Longitude Act

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Longitude Act
Act of Parliament
Long title An Act for Providing a Publick Reward for such Person or Persons as shall Discover the Longitude at Sea
Citation 13 Ann. C 14
Repealed 1828
Status: Repealed
Text of statute as originally enacted
Text of the Longitude Act as in force today (including any amendments) within the United Kingdom, from the UK Statute Law Database

The Longitude Act was an Act of Parliament of the United Kingdom passed in July 1714 during the reign of Queen Anne. It established the Board of Longitude and offered a monetary reward (Longitude Prize) for anyone who could find a simple and practical method for the precise determination of a ship's longitude. The prize has never been officially paid out.


The original Longitude Act 1714

As transoceanic travel grew in significance, so did the importance of accurate and reliable navigation at sea. Scientists and navigators had been working on the problem of measuring longitude for a long time. While determining latitude was relatively easy,[1] early ocean navigators had to rely on dead reckoning to find longitude. This was particularly inaccurate on long voyages without sight of land and could sometimes lead to tragedy, as during the Scilly naval disaster of 1707 which claimed the lives of nearly 2,000[2] sailors. This brought the problem of measuring longitude at sea into sharp focus once more. Following the Merchants and Seamen Petition, which called for finding an adequate solution and was presented to Westminster Palace in May 1714, the Longitude Act was passed in July 1714.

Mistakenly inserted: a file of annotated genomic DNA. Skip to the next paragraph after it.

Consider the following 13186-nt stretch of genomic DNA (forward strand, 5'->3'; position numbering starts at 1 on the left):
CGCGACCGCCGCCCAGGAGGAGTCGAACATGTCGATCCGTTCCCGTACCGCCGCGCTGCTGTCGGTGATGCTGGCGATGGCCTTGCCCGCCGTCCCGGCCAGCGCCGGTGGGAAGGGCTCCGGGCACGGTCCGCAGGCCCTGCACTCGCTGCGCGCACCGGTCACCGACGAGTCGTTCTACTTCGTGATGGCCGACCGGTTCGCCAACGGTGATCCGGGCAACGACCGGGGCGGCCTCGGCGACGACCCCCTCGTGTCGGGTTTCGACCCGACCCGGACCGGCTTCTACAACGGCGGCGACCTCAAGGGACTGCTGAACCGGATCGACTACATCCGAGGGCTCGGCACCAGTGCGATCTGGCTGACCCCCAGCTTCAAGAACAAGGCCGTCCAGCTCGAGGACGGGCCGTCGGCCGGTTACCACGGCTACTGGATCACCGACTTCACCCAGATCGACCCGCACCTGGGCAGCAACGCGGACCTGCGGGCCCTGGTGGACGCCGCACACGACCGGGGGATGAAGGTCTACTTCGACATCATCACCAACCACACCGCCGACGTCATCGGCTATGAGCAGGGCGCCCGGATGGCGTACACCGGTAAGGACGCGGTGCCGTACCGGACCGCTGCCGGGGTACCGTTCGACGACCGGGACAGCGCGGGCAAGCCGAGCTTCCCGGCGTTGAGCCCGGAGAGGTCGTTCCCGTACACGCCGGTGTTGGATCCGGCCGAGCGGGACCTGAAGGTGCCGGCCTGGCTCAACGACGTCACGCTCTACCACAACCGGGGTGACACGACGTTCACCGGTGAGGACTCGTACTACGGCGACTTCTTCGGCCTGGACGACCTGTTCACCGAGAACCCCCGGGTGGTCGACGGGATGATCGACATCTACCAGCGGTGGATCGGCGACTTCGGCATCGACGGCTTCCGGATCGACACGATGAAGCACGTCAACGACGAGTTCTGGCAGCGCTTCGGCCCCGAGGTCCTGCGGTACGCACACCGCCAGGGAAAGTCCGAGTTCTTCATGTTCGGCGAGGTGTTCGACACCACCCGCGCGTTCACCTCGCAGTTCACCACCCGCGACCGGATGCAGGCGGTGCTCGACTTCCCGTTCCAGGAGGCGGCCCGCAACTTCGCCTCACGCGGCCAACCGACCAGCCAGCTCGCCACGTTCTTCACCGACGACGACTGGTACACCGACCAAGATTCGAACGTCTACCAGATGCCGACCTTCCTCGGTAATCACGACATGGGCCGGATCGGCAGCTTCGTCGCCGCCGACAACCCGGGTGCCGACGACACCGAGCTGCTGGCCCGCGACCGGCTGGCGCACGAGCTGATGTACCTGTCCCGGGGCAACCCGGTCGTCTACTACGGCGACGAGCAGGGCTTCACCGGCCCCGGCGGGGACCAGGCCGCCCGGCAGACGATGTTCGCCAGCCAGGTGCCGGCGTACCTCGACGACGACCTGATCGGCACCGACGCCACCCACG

For details on many of the efforts towards determining the longitude, see History of longitude.

The prize[edit]

Main article: Longitude prize

The Longitude Act monetary prize was £10,000 (worth over 1.26 million in 2013)[3]) for anyone who could find a practical way of determining longitude at sea to an accuracy of not greater than one degree of longitude (equates to 60 nautical miles (110 km; 69 mi) at the equator). The prize was to be increased to £15,000 if the accuracy was not greater than 40 minutes, and further enhanced to £20,000 if the accuracy was not greater than half a degree.[4] The prize has never officially been paid to anyone, though John Harrison received grants and awards that exceeded this.


  1. ^ During daylight hours, latitude can be found from the altitude of the sun at noon with the aid of a table giving the sun's declination for the day. At night, latitude can also be determined altitudes of stars with known declination crossing the meridian (including Polaris, the northern pole star).
  2. ^ Sobel, Dava, Longitude: The True Story of a Lone Genius Who Solved the Greatest Scientific Problem of His Time, Fourth Estate Ltd., London 1998, p. 6, ISBN 1-85702-571-7
  3. ^ UK CPI inflation numbers based on data available from Gregory Clark (2014), "What Were the British Earnings and Prices Then? (New Series)" MeasuringWorth.
  4. ^ Longitude Act 1714

Further reading[edit]